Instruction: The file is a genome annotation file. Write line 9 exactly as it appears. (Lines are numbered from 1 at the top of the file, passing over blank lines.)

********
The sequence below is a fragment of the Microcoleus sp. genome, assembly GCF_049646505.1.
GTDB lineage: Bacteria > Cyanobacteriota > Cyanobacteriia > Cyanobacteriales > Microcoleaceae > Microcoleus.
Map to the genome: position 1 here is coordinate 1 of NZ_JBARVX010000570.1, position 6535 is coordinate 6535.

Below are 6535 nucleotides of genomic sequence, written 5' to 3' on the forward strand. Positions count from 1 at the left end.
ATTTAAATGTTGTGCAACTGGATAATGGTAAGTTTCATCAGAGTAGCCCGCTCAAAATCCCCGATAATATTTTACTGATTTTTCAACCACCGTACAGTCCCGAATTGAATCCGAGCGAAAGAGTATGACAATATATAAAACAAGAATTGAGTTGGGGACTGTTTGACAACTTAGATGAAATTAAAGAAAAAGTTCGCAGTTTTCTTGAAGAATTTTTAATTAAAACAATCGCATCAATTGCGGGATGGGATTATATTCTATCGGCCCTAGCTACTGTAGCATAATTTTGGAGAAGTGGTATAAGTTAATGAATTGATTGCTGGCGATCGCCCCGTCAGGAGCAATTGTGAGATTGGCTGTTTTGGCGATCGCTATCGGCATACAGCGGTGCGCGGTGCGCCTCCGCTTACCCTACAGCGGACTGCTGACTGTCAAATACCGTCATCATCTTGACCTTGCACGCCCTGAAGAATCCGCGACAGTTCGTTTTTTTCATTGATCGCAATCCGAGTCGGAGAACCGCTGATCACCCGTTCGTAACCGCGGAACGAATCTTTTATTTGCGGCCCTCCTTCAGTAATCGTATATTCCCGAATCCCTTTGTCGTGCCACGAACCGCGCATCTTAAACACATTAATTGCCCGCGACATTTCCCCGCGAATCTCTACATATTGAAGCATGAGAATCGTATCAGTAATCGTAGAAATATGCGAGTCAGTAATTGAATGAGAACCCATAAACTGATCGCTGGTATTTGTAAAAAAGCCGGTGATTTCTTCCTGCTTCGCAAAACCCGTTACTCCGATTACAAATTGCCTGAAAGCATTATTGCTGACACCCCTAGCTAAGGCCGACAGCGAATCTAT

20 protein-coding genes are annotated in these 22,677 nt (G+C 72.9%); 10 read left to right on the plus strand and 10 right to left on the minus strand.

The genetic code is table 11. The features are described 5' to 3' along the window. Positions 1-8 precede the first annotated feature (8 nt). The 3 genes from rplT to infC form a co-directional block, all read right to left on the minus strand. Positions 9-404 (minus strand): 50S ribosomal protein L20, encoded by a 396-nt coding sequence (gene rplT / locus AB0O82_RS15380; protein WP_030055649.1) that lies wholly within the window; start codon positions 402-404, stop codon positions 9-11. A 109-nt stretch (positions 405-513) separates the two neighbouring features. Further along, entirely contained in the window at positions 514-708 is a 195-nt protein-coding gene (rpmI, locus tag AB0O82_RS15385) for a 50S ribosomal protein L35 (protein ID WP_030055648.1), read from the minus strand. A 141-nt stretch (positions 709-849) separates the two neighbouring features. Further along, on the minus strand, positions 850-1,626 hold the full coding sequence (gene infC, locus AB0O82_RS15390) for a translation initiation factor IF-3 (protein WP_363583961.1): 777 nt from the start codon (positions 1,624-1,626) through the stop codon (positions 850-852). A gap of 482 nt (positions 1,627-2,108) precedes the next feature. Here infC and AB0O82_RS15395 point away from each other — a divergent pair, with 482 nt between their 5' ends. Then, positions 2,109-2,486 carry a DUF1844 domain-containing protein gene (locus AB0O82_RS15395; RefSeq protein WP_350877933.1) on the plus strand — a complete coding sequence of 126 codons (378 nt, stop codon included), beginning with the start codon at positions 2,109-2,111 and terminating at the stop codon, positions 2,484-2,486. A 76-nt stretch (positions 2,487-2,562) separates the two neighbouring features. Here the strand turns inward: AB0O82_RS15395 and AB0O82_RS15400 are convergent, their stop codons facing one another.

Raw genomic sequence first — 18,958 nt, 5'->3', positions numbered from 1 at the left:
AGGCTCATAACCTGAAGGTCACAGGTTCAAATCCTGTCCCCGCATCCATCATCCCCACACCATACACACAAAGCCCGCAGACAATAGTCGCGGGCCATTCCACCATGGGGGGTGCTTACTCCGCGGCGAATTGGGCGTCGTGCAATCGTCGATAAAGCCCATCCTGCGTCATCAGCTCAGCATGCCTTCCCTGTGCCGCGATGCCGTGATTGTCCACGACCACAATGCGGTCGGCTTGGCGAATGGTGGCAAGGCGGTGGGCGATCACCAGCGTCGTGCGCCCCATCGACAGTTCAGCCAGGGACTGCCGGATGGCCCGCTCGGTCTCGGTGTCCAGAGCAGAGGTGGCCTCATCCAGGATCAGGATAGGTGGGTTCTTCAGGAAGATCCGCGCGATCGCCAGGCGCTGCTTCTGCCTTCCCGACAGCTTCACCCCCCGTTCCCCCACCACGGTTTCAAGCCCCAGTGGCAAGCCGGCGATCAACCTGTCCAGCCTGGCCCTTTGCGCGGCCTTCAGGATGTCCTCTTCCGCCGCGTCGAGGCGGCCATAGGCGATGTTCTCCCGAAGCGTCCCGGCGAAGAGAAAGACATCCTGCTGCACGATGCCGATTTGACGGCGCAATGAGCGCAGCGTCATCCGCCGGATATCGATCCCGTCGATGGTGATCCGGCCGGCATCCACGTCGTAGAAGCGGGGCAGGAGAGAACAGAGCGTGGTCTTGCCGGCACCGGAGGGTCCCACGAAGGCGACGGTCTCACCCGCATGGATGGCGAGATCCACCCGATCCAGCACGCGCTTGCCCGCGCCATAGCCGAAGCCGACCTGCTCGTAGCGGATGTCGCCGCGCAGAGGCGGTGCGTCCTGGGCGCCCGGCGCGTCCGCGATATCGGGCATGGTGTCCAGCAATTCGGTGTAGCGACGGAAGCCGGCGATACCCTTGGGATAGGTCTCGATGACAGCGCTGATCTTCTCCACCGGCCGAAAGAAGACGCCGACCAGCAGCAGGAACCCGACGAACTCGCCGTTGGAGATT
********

AGGCTCATAACCTGAAGGTCACAGGTTCAAATCCTGTCCCCGCATCCATCATCCCCACACCATACACACAAAGCCCGCAGACAATAGTCGCGGGCCATTCCACCATGGGGGGTGCTTACTCCGCGGCGAATTGGGCGTCGTGCAATCGTCGATAAAGCCCATCCTGCGTCATCAGCTCAGCATGCCTTCCCTGTGCCGCGATGCCGTGATTGTCCACGACCACAATGCGGTCGGCTTGGCGAATGGTGGCAAGGCGGTGGGCGATCACCAGCGTCGTGCGCCCCATCGACAGTTCAGCCAGGGACTGCCGGATGGCCCGCTCGGTCTCGGTGTCCAGAGCAGAGGTGGCCTCATCCAGGATCAGGATAGGTGGGTTCTTCAGGAAGATCCGCGCGATCGCCAGGCGCTGCTTCTGCCTTCCCGACAGCTTCACCCCCCGTTCCCCCACCACGGTTTCAAGCCCCAGTGGCAAGCCGGCGATCAACCTGTCCAGCCTGGCCCTTTGCGCGGCCTTCAGGATGTCCTCTTCCGCCGCGTCGAGGCGGCCATAGGCGATGTTCTCCCGAAGCGTCCCGGCGAAGAGAAAGACATCCTGCTGCACGATGCCGATTTGACGGCGCAATGAGCGCAGCGTCATCCGCCGGATATCGATCCCGTCGATGGTGATCCGGCCGGCATCCACGTCGTAGAAGCGGGGCAGGAGAGAACAGAGCGTGGTCTTGCCGGCACCGGAGGGTCCCACGAAGGCGACGGTCTCACCCGCATGGATGGCGAGATCCACCCGATCCAGCACGCGCTTGCCCGCGCCATAGCCGAAGCCGACCTGCTCGTAGCGGATGTCGCCGCGCAGAGGCGGTGCGTCCTGGGCGCCCGGCGCGTCCGCGATATCGGGCATGGTGTCCAGCAATTCGGTGTAGCGACGGAAGCCGGCGATACCCTTGGGATAGGTCTCGATGACAGCGCTGATCTTCTCCACCGGCCGAAAGAAGACGCCGACCAGCAGCAGGAACCCGACGAACTCGCCGTTGGAGATT